Since our launch in mid-August, we’ve assisted in the design of over fifty courses currently live or in development on the site. Through this process, we’ve gained some insight into instructor design preferences, and have recognized a few interesting trends in the areas of structure, pricing, and audience. Here are some quick thoughts on how current instructors and designers are dealing with those issues:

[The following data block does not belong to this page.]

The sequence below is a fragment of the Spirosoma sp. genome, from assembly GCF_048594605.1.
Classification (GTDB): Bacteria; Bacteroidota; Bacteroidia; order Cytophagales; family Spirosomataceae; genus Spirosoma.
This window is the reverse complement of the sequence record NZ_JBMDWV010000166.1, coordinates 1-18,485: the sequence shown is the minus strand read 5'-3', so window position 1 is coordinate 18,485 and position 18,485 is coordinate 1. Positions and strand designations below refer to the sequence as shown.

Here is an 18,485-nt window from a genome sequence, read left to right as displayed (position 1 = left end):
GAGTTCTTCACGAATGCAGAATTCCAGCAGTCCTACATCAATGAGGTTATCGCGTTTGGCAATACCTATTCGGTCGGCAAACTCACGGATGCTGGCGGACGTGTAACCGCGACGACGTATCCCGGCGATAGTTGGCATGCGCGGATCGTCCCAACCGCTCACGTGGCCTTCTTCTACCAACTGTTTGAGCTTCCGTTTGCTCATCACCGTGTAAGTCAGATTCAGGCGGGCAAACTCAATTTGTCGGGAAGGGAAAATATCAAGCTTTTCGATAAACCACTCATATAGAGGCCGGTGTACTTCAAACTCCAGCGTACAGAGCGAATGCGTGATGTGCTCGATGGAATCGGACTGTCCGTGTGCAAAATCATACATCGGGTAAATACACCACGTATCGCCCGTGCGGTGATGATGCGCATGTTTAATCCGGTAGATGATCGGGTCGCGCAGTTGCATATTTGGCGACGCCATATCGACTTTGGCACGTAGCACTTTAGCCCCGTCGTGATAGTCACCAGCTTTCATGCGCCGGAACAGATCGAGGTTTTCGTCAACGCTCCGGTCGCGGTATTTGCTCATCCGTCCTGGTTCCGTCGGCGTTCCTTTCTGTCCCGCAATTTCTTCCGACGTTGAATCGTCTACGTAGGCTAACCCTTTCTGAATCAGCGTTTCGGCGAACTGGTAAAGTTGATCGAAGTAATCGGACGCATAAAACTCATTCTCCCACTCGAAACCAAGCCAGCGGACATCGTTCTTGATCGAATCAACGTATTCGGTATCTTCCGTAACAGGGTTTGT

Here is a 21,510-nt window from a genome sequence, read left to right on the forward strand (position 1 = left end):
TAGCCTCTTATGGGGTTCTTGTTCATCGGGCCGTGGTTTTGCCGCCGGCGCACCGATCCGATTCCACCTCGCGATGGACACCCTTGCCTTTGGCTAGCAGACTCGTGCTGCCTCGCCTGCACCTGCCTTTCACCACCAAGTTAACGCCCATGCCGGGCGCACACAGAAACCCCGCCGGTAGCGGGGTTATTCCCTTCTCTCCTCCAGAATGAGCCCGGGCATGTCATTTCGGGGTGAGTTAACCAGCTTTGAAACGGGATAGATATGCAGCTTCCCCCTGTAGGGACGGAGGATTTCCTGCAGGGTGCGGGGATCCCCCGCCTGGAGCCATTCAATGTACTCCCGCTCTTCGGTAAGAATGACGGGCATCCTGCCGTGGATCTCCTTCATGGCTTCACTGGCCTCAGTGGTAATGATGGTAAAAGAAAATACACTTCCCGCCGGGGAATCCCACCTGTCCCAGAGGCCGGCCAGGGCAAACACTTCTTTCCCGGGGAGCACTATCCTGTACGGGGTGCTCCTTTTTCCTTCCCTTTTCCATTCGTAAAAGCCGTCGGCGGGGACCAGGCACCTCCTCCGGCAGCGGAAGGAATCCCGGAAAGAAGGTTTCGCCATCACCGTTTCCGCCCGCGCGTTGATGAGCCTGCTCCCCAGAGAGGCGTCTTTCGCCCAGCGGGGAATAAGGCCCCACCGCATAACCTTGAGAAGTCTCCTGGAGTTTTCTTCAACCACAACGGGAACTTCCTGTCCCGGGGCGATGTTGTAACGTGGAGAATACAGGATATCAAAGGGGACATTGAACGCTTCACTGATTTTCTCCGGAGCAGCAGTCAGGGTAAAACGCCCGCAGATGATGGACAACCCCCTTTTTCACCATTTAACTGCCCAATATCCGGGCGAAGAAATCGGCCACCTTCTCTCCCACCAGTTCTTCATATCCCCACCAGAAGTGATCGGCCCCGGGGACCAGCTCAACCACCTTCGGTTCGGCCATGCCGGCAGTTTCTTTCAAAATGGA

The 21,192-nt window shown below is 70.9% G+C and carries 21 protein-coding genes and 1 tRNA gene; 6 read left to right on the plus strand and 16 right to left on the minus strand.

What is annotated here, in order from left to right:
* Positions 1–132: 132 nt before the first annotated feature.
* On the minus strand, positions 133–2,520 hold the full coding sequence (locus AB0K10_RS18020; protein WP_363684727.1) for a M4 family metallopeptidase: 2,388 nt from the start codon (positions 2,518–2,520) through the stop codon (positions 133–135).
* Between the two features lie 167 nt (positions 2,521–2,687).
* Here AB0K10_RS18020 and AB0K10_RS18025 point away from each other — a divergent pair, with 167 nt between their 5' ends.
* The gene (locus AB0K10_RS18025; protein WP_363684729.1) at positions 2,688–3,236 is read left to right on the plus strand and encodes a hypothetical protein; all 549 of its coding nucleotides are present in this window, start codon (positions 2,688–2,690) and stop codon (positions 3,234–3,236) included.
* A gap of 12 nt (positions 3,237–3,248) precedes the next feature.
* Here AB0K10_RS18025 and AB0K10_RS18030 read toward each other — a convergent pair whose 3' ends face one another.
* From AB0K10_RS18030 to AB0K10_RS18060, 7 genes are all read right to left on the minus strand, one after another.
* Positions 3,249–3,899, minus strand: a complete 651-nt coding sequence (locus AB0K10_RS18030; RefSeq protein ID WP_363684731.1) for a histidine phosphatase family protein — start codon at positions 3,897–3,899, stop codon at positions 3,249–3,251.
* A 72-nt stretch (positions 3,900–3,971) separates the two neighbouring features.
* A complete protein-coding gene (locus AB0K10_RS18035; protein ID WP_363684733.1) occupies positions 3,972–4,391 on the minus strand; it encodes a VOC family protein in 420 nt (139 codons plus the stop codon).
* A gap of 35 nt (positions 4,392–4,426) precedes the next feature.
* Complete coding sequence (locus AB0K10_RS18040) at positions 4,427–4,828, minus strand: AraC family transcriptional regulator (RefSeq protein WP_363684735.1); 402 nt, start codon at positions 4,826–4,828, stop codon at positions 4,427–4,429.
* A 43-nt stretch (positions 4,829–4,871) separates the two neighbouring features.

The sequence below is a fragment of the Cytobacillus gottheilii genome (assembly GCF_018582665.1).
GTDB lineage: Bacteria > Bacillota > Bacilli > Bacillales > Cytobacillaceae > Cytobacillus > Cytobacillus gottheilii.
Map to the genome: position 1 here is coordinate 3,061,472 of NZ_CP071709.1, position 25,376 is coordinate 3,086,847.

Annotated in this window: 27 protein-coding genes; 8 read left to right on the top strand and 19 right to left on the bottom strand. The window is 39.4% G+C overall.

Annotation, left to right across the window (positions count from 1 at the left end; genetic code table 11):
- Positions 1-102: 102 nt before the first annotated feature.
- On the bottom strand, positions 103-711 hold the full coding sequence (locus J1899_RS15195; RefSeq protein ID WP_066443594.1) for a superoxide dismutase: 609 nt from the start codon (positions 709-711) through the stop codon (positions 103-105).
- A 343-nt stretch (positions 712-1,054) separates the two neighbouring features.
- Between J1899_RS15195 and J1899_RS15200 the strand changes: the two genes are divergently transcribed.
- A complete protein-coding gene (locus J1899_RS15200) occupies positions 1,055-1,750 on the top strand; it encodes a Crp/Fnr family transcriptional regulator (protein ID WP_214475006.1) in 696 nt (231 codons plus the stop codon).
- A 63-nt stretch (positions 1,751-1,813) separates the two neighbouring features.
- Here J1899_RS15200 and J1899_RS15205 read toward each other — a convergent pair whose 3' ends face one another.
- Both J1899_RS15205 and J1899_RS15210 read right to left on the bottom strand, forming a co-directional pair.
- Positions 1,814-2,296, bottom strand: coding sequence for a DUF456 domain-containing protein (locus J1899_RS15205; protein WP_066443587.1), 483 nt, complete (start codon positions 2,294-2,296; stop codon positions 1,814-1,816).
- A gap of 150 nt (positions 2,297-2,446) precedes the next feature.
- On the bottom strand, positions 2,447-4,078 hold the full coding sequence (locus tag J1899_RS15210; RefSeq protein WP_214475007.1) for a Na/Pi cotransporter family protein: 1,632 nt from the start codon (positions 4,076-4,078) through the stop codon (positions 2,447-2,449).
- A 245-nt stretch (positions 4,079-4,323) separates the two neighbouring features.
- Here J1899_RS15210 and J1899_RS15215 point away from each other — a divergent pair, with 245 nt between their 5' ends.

1. Course Structure: When we designed the site, we wanted to provide instructors the flexibility to build college-style, instructor-led courses or automated courses that minimized their own involvement. We anticipated that instructors would select one of the types (we thought the instructor-led style would be the most popular option) and then design their course. We did not predict what many instructors have devised and implemented: the hybrid Open course offering. This style of course combines the Open course format with occasional instructor involvement. In several instances, instructors have developed Open courses that allow students to move through all course content at their own pace and then assessed students’ performance by including an instructor-graded final project at the end of the course. In other instances, instructors have included several instructor-graded assignments throughout the Open course; this ensures students receive feedback on multiple occasions from the instructor and gives the instructor confidence that students understand and can apply course concepts. Whatever their design, these hybrid Open courses combine the flexibility of self-paced instruction with the effectiveness of direct student-instructor contact and offer a great design solution for instructors who do not have time to monitor every aspect of a multi-week course but wish to directly interact with and assess every student in their course offering.